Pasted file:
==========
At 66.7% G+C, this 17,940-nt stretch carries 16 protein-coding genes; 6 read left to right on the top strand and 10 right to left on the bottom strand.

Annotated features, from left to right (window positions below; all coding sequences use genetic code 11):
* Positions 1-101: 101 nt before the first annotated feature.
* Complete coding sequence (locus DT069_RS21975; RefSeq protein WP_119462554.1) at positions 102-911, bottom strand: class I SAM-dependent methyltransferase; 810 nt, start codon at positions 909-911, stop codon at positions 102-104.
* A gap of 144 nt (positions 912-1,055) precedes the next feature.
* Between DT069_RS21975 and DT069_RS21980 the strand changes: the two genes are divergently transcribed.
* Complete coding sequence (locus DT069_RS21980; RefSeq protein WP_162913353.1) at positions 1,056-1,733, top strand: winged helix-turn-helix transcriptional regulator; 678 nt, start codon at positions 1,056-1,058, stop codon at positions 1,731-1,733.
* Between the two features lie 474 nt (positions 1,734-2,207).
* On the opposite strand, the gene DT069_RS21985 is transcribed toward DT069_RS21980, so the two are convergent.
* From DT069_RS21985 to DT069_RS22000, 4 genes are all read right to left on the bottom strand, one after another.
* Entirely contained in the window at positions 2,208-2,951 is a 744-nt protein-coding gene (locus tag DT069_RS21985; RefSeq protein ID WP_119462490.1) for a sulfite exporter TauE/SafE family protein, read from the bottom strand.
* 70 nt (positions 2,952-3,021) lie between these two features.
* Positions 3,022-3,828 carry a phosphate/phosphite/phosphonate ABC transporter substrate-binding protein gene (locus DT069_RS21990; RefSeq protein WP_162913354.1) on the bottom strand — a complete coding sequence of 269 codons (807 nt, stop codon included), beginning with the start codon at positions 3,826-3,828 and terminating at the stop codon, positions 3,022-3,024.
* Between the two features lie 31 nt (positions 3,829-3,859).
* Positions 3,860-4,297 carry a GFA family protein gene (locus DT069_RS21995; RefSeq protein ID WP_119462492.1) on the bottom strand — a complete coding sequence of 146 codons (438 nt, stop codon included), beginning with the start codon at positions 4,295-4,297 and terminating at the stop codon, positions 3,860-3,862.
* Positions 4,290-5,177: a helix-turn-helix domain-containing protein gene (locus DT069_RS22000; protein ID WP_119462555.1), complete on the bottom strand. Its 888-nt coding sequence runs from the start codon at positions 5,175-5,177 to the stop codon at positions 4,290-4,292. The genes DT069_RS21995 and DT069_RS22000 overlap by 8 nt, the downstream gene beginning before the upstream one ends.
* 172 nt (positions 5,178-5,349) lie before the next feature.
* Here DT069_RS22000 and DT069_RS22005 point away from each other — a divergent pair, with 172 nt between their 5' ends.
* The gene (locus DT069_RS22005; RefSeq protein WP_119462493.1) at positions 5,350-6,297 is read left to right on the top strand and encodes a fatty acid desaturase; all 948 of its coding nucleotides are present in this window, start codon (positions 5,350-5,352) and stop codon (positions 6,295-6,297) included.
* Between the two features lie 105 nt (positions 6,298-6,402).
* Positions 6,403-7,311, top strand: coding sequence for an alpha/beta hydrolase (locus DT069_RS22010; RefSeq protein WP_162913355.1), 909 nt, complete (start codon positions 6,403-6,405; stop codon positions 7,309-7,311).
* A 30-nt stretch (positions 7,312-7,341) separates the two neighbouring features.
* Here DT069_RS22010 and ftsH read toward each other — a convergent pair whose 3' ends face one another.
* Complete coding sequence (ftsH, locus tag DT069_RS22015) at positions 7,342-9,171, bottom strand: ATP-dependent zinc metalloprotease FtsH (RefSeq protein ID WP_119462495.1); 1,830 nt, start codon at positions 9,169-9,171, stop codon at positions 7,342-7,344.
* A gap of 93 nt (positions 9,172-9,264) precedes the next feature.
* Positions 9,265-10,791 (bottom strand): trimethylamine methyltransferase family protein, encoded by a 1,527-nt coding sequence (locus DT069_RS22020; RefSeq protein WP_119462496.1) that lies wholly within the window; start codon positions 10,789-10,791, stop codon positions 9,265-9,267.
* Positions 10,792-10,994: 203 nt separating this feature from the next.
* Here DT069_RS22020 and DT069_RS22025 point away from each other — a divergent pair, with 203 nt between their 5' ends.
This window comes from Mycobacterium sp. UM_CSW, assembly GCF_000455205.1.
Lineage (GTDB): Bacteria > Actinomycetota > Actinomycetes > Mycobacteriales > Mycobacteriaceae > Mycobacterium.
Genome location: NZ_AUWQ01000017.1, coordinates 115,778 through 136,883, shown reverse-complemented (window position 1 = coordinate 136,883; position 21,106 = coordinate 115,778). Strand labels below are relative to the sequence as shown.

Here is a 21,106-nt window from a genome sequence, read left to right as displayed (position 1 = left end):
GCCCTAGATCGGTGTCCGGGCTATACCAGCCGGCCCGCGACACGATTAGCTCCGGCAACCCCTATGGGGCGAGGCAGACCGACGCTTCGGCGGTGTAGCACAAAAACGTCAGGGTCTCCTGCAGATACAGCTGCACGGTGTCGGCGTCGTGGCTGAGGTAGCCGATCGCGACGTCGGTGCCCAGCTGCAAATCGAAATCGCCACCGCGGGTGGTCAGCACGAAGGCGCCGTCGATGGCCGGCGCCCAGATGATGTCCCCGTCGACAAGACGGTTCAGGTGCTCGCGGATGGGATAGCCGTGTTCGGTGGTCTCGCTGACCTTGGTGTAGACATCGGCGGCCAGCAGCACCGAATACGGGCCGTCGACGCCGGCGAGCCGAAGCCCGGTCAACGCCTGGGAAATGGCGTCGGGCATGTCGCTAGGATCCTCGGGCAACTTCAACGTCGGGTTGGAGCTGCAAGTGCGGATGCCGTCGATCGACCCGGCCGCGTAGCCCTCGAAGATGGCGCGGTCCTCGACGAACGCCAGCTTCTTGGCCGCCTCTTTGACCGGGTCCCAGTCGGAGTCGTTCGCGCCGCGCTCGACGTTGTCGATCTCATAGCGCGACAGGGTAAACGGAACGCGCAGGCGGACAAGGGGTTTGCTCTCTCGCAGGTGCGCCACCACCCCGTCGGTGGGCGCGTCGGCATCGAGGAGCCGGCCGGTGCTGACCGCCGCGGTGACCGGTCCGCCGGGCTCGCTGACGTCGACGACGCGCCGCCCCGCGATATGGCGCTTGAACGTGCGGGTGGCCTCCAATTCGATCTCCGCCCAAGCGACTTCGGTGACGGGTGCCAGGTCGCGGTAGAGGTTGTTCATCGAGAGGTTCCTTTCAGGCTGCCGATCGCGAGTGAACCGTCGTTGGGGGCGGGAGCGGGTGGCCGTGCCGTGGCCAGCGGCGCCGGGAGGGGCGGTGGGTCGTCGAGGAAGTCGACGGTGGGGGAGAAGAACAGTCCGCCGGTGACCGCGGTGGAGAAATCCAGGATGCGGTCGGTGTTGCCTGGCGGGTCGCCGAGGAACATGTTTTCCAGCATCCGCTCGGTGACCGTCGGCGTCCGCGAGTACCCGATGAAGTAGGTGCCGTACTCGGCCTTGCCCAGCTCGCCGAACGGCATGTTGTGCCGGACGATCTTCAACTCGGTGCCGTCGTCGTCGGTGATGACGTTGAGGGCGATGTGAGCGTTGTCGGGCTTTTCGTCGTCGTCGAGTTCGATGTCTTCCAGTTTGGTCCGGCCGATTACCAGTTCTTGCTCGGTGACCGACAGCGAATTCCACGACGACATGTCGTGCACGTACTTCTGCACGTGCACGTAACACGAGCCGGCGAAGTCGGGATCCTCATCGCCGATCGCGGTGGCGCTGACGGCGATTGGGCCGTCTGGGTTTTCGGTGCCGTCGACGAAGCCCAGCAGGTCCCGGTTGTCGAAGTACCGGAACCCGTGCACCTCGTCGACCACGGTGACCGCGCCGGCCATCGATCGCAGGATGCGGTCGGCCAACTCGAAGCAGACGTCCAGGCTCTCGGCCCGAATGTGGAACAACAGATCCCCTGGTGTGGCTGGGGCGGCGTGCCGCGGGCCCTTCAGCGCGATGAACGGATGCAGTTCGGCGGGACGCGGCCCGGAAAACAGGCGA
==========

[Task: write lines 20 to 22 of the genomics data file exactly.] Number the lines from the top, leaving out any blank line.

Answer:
* Between the two features lie 105 nt (positions 6,298-6,402).
* Positions 6,403-7,311, top strand: coding sequence for an alpha/beta hydrolase (locus DT069_RS22010; RefSeq protein WP_162913355.1), 909 nt, complete (start codon positions 6,403-6,405; stop codon positions 7,309-7,311).
* A 30-nt stretch (positions 7,312-7,341) separates the two neighbouring features.